Please note that I am NOT endorsing the above examples for investing purposes.  In fact, some of these examples are very poor investments.  I am simply using them to explain intrinsic value.  For more information on what to invest in, and what not to, please read my article Getting started in investing.


Compared to investing, gambling has little or no intrinsic value.  If, for example, you buy a lottery ticket, it has no intrinsic value except for the value of the paper on which it is printed, which is virtually nothing.  The lottery ticket represents only a chance to win some money; it has no value otherwise.  Yes, they may have sold it to you for a dollar, but that just means you were willing to pay a dollar for something of almost no value--it does not mean that the ticket is actually worth a dollar.

The other part of the definition I gave for an investment is that there is a reasonable chance of it increasing in value.  A lottery ticket may only give you a one in 150 million chance of winning, and that is certainly not a reasonable chance of making a profit.  Yes, the amount you could win might be huge, but the chances of actually winning it are ridiculously slim; therefore, there is definitely not a reasonable chance of that lottery ticket resulting in a profit.

The same holds true for playing poker, the roulette wheel, slot machines and many other forms of what is considered gambling--you are not buying something of value, there is not a good chance of increase in value, and there is no intrinsic value.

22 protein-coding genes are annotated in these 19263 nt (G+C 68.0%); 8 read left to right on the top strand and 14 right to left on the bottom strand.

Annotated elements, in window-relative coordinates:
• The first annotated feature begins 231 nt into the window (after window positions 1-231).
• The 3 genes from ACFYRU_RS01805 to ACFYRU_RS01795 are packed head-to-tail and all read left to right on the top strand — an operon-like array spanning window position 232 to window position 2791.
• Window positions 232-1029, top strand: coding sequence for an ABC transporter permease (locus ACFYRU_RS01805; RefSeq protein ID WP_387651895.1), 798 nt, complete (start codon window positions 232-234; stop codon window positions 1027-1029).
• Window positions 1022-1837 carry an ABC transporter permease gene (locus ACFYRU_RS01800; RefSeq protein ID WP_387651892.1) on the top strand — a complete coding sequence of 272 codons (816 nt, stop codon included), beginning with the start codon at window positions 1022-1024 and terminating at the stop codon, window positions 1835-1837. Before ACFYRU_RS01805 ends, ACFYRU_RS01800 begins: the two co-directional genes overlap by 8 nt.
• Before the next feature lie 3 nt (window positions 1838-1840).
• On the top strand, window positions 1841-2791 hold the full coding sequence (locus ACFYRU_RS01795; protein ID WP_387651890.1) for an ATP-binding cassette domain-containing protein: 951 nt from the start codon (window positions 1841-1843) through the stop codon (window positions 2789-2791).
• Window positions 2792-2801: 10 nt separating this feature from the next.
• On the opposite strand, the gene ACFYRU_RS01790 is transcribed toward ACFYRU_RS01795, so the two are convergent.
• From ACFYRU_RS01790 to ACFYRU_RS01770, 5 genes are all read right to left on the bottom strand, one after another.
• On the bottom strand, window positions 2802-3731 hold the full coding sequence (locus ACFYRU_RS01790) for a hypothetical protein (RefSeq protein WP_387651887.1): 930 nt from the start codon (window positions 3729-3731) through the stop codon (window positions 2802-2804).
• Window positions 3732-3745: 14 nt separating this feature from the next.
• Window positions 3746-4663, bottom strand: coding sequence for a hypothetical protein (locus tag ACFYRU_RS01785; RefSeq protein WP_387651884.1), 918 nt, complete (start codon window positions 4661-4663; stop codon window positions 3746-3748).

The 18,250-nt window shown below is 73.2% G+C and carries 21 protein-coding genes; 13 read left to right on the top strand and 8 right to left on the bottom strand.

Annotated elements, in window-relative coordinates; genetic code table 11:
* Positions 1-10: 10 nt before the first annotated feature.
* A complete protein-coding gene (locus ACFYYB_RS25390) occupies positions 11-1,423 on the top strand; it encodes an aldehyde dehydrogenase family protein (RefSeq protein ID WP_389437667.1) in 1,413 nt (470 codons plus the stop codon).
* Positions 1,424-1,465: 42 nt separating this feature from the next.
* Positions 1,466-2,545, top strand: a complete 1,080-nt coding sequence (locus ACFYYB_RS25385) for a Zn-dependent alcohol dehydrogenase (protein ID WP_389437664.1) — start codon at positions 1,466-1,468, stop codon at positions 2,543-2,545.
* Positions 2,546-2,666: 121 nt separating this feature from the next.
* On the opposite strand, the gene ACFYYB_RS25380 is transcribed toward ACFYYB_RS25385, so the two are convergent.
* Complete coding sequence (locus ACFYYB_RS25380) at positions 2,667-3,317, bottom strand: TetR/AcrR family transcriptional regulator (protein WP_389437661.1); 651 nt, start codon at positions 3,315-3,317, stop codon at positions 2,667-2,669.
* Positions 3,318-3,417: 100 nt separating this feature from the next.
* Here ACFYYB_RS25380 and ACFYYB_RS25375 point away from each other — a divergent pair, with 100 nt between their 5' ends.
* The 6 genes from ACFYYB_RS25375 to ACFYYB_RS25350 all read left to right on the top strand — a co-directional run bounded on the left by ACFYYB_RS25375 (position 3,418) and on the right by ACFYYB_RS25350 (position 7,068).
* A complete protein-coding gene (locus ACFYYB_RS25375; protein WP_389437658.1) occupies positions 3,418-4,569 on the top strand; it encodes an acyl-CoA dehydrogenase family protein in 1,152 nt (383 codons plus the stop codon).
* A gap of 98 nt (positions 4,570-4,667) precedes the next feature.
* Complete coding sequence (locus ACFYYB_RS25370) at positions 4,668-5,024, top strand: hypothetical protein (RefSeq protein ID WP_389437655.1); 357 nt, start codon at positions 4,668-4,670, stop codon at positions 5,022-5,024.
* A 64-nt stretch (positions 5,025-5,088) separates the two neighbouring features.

So, there is the answer:  if you are buying something of value that has a reasonable chance of increasing in value over time, then it is investing.  If, on the other hand, you are buying something of little intrinsic value that merely gives you a chance at making a profit, it is gambling.

Don't let the time frame fool you either.  Some legitimate investments produce a profit, sometimes a huge profit, in a very short time; but that does not mean that they are gambling.  If your longterm strategy is to make a big profit very quickly with a lot of relatively risky, short-term investments, then you aren't gambling, but you are violating the biblical principle that tells us to avoid trying to get rich quick.

So, simply stated, if you are trying to make a profit by buying something of intrinsic value which has a reasonable chance of increasing in value over time, then it is investing.

If you are trying to make a quick, easy or huge profit by buying something of little or no intrinsic value which gives you a relatively minuscule chance of success, then you are gambling.

For a lot more information about saving, investing, getting out of debt and building up wealth, be sure to check out the articles available on my Financial Page.  If you are interested in getting started investing in the stock market, especially if you have little or nothing to invest, please read my book Investing With Nothing:  How to get started in stock market investing with no money to invest.

Investing With Nothing
To get started in stock market investing,
especially if you  have no money to invest,
please read my eBook Investing With Nothing.

Facebookw Visit Keith's Financial Page on Facebook